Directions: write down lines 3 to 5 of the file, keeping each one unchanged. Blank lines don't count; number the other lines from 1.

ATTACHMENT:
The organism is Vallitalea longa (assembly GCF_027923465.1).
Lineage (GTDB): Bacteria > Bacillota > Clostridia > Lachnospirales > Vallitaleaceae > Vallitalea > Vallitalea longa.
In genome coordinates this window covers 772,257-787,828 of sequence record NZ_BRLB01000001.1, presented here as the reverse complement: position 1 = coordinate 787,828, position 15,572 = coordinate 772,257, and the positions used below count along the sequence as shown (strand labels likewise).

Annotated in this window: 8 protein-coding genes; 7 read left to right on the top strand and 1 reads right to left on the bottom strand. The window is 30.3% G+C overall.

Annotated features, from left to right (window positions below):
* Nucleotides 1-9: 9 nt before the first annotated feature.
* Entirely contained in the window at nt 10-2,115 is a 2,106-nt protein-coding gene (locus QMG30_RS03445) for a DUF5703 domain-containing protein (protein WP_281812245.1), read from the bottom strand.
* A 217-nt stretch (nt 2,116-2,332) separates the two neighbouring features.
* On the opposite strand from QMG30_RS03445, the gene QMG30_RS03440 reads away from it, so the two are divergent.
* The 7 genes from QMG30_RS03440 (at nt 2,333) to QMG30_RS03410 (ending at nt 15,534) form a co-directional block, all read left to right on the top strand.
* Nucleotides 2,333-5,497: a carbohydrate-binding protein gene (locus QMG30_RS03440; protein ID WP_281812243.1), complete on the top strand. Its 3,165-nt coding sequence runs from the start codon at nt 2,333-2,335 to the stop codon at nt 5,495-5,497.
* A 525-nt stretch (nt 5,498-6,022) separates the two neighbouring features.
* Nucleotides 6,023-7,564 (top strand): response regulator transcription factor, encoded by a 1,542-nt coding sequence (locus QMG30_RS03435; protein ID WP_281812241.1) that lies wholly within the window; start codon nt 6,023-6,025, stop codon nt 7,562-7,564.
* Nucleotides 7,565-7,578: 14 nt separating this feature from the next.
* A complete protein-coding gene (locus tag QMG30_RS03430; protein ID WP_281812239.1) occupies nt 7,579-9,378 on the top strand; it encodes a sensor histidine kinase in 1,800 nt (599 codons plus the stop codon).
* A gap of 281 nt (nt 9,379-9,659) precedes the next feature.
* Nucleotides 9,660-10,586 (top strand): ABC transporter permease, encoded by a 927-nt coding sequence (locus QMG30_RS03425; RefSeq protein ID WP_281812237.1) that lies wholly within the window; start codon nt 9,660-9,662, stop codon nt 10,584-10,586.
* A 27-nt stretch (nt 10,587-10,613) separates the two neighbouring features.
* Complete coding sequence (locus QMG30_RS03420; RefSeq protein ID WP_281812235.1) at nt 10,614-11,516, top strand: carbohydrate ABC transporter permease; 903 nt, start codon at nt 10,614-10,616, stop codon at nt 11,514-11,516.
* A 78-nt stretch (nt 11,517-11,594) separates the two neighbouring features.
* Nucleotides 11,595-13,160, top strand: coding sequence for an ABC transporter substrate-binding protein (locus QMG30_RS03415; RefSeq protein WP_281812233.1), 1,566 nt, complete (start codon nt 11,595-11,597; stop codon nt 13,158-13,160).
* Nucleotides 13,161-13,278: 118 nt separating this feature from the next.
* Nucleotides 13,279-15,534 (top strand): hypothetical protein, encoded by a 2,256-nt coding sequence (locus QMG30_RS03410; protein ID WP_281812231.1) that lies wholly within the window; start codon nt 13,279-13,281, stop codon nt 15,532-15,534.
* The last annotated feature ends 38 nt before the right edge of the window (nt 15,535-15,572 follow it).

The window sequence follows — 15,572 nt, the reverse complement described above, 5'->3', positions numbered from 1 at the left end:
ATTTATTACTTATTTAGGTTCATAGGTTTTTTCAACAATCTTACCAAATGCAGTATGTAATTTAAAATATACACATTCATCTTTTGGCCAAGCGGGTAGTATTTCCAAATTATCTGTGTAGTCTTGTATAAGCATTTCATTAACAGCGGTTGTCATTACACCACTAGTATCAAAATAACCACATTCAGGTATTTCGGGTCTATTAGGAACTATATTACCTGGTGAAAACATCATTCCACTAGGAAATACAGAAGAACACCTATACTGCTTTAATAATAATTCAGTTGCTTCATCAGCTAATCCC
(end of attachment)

In genome coordinates this window covers 772,257-787,828 of sequence record NZ_BRLB01000001.1, presented here as the reverse complement: position 1 = coordinate 787,828, position 15,572 = coordinate 772,257, and the positions used below count along the sequence as shown (strand labels likewise).

Annotated in this window: 8 protein-coding genes; 7 read left to right on the top strand and 1 reads right to left on the bottom strand. The window is 30.3% G+C overall.

Annotated features, from left to right (window positions below):